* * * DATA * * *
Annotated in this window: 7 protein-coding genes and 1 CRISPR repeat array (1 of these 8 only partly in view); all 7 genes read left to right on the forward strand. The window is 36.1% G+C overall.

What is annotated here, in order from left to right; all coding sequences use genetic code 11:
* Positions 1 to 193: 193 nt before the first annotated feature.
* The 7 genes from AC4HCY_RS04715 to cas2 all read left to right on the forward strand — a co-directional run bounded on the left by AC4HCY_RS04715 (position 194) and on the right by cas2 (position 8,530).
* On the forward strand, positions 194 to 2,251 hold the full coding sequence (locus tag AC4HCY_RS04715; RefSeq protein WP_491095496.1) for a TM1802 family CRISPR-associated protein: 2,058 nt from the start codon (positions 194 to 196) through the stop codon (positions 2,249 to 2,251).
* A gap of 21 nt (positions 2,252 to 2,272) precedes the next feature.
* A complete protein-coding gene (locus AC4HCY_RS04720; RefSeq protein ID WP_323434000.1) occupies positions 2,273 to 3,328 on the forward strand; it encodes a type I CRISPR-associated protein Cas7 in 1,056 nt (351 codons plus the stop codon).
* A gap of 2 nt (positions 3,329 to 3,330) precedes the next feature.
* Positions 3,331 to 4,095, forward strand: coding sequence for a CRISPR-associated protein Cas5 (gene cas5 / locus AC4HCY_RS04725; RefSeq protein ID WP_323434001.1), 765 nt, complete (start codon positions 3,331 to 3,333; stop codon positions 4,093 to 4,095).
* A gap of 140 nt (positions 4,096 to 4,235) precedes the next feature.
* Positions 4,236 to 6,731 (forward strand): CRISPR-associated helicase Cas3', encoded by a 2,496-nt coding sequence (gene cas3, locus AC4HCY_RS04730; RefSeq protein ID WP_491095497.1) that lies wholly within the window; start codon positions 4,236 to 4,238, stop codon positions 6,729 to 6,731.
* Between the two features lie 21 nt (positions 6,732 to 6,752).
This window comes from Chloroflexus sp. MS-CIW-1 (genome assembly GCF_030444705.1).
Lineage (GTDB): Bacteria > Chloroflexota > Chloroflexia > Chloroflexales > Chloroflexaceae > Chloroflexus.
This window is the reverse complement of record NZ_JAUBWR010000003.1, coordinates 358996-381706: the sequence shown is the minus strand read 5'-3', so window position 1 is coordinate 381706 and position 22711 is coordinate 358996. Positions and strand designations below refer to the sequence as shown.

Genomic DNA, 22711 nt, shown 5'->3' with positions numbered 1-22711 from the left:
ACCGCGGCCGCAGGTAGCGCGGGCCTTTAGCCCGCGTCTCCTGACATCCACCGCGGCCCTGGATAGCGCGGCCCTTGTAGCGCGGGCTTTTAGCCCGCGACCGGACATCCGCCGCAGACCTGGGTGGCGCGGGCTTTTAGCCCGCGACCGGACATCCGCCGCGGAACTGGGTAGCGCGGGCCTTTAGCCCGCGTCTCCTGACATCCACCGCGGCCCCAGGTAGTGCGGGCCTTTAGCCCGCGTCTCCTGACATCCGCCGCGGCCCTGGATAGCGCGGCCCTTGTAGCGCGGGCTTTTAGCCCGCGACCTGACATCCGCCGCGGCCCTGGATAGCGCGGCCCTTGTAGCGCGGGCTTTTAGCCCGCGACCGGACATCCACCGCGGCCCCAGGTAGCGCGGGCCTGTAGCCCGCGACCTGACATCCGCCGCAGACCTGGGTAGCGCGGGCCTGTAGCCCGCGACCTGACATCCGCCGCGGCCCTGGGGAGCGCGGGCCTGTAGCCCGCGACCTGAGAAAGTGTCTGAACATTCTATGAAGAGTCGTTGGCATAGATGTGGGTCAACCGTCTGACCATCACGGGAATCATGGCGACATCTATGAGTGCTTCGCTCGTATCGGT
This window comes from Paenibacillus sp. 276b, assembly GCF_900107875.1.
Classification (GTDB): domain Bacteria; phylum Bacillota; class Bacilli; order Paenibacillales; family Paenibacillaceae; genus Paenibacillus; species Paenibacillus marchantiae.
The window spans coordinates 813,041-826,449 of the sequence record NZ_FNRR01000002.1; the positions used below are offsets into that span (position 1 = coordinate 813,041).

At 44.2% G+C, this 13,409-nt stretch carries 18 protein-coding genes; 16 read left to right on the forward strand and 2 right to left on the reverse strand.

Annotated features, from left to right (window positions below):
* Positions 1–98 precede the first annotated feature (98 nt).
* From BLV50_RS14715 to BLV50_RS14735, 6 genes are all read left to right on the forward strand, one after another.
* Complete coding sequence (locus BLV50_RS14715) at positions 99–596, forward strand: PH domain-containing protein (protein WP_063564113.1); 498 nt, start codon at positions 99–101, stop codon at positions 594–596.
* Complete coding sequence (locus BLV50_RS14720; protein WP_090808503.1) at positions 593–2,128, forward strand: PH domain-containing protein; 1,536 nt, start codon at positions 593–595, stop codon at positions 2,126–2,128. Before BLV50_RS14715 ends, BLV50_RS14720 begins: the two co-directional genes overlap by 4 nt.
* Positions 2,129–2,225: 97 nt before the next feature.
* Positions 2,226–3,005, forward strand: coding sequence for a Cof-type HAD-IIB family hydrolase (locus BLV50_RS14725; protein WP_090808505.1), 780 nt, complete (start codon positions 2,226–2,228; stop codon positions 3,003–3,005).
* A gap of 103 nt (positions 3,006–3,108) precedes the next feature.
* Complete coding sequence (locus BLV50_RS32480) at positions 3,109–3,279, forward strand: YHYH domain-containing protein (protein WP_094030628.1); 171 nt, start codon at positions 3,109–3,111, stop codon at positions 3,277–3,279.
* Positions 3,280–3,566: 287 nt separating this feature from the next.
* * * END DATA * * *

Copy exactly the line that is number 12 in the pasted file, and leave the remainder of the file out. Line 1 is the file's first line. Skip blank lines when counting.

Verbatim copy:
* Between the two features lie 21 nt (positions 6,732 to 6,752).